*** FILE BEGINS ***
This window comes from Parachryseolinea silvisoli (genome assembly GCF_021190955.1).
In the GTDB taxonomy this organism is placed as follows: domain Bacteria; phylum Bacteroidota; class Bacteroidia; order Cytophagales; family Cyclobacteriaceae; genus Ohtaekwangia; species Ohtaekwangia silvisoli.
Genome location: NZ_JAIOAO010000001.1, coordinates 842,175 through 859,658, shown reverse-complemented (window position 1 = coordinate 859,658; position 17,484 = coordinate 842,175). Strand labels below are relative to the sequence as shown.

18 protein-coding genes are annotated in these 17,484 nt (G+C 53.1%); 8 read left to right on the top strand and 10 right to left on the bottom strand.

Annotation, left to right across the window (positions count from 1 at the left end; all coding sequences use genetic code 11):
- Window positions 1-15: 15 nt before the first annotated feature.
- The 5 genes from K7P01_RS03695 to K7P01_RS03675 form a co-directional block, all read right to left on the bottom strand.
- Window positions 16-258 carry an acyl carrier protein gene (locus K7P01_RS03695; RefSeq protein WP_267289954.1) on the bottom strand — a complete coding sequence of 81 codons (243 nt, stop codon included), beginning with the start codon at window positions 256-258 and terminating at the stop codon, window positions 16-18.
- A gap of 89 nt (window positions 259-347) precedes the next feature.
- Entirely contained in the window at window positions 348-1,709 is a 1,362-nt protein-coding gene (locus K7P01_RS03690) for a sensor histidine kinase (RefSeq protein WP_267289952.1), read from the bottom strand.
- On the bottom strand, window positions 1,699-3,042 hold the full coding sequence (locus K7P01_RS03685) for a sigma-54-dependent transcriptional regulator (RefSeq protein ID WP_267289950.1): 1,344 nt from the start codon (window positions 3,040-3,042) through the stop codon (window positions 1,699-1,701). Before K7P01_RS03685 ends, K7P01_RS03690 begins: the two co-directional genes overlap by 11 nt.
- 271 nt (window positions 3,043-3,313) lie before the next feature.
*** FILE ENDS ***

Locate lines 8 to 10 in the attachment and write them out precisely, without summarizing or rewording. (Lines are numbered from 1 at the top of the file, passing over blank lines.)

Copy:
- Window positions 16-258 carry an acyl carrier protein gene (locus K7P01_RS03695; RefSeq protein WP_267289954.1) on the bottom strand — a complete coding sequence of 81 codons (243 nt, stop codon included), beginning with the start codon at window positions 256-258 and terminating at the stop codon, window positions 16-18.
- A gap of 89 nt (window positions 259-347) precedes the next feature.
- Entirely contained in the window at window positions 348-1,709 is a 1,362-nt protein-coding gene (locus K7P01_RS03690) for a sensor histidine kinase (RefSeq protein WP_267289952.1), read from the bottom strand.